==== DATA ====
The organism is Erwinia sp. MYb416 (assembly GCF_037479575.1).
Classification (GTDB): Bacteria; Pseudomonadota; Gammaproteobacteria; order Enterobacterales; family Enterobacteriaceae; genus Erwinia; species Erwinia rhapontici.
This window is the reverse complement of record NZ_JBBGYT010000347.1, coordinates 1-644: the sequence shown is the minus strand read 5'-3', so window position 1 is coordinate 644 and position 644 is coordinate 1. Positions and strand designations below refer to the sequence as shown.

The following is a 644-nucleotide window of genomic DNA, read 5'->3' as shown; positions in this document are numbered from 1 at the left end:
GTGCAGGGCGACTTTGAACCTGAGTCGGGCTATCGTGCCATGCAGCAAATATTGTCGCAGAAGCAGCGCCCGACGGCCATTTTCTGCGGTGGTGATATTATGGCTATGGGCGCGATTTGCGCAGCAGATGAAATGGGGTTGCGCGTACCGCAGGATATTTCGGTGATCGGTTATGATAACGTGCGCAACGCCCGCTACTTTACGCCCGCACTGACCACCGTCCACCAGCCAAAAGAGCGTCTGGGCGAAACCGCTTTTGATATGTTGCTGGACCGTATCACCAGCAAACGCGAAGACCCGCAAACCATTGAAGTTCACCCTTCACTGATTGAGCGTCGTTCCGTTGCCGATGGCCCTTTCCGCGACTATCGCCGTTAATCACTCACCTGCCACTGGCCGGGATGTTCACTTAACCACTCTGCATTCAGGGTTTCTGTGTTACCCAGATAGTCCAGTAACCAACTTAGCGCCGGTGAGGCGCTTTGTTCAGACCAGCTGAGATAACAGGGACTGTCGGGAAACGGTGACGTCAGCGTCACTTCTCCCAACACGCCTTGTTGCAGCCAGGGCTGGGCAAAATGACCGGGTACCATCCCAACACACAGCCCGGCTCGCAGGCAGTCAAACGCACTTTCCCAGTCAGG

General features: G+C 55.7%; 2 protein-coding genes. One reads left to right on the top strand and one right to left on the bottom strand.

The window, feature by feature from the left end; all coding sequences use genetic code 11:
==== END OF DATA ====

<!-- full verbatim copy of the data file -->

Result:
The organism is Erwinia sp. MYb416 (assembly GCF_037479575.1).
Classification (GTDB): Bacteria; Pseudomonadota; Gammaproteobacteria; order Enterobacterales; family Enterobacteriaceae; genus Erwinia; species Erwinia rhapontici.
This window is the reverse complement of record NZ_JBBGYT010000347.1, coordinates 1-644: the sequence shown is the minus strand read 5'-3', so window position 1 is coordinate 644 and position 644 is coordinate 1. Positions and strand designations below refer to the sequence as shown.

The following is a 644-nucleotide window of genomic DNA, read 5'->3' as shown; positions in this document are numbered from 1 at the left end:
GTGCAGGGCGACTTTGAACCTGAGTCGGGCTATCGTGCCATGCAGCAAATATTGTCGCAGAAGCAGCGCCCGACGGCCATTTTCTGCGGTGGTGATATTATGGCTATGGGCGCGATTTGCGCAGCAGATGAAATGGGGTTGCGCGTACCGCAGGATATTTCGGTGATCGGTTATGATAACGTGCGCAACGCCCGCTACTTTACGCCCGCACTGACCACCGTCCACCAGCCAAAAGAGCGTCTGGGCGAAACCGCTTTTGATATGTTGCTGGACCGTATCACCAGCAAACGCGAAGACCCGCAAACCATTGAAGTTCACCCTTCACTGATTGAGCGTCGTTCCGTTGCCGATGGCCCTTTCCGCGACTATCGCCGTTAATCACTCACCTGCCACTGGCCGGGATGTTCACTTAACCACTCTGCATTCAGGGTTTCTGTGTTACCCAGATAGTCCAGTAACCAACTTAGCGCCGGTGAGGCGCTTTGTTCAGACCAGCTGAGATAACAGGGACTGTCGGGAAACGGTGACGTCAGCGTCACTTCTCCCAACACGCCTTGTTGCAGCCAGGGCTGGGCAAAATGACCGGGTACCATCCCAACACACAGCCCGGCTCGCAGGCAGTCAAACGCACTTTCCCAGTCAGG

General features: G+C 55.7%; 2 protein-coding genes. One reads left to right on the top strand and one right to left on the bottom strand.

The window, feature by feature from the left end; all coding sequences use genetic code 11: